Why the 2016 Election Season Is So Full of Anger
Think that the 2016 election season is fueled by anger? Experts say Americans are angry about wealth inequality, the economy, and ineffective government. Lynn Vavreck, New York Times contributor and UCLA political science professor, argues that the anger Americans feel may have less to do with economic issues and more to do with members of the opposite party.
Claims that Americans are upset about the economy simply don’t hold up. Objective data from the Federal Reserve suggests that America started recovering from the recession in 2010. The “misery index,” which measures unemployment and inflation, was lower in 2015 than it had been since the 1950s. Research from the General Social Survey also shows that in recent years, Americans report higher happiness.
Vavreck says the evidence suggests that the source of voter anger in the 2016 election comes from hostility between political parties. This is partly due to the fact that parties today are more based on attitudes about race and religion. Experts have called this the “age of party-ism.” Measures show that party prejudice in America is growing.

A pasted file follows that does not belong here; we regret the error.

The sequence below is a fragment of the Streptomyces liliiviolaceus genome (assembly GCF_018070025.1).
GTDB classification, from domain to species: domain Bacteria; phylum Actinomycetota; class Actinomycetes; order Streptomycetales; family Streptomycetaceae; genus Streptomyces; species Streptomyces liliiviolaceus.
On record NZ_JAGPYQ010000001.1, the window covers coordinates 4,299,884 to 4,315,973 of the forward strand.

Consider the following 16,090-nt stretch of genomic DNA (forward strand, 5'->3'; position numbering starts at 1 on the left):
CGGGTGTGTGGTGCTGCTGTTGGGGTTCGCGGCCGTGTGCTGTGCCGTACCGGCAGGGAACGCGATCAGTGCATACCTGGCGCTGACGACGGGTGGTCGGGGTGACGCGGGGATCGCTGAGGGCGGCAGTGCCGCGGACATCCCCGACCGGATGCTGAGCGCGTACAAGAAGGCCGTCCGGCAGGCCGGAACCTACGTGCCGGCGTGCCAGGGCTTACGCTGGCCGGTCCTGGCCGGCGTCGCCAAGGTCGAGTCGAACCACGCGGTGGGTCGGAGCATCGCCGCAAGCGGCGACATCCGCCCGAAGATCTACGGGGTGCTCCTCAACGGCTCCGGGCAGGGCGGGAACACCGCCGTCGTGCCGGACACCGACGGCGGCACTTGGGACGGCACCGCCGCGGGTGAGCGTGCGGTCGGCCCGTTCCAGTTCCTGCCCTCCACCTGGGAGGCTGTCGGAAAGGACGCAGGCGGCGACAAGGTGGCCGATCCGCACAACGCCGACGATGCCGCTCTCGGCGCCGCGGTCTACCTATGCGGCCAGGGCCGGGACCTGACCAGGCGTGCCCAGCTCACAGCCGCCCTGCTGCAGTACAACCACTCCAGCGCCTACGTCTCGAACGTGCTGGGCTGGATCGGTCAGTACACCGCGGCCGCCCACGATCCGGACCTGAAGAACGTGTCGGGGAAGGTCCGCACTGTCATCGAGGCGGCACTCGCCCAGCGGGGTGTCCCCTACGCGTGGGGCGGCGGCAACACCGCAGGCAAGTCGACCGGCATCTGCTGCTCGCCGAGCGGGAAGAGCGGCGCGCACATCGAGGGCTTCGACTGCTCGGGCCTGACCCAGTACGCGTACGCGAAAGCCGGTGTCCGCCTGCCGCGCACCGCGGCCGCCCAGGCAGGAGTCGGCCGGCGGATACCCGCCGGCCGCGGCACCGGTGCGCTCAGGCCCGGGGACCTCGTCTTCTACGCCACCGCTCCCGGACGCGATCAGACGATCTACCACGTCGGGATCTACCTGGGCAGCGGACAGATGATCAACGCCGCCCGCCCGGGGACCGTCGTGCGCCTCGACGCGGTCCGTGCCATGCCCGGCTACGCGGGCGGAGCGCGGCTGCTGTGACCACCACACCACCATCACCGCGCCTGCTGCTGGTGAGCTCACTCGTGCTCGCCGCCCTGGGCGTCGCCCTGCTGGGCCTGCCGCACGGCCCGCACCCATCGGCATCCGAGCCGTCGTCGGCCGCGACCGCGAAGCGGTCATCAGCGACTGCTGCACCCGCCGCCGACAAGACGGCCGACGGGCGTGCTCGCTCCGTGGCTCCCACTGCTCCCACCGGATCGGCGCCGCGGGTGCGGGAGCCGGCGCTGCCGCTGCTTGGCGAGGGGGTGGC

Issues of partisan hostility are not just political, but spill over into realms of sports, music, and movies. It could even impact the workplace. Hostility between opposite parties may boil down to a lack of respect. Just as respect is contagious, so is disrespect. Failing to respect the views of others can lead to anger and polarization instead of understanding.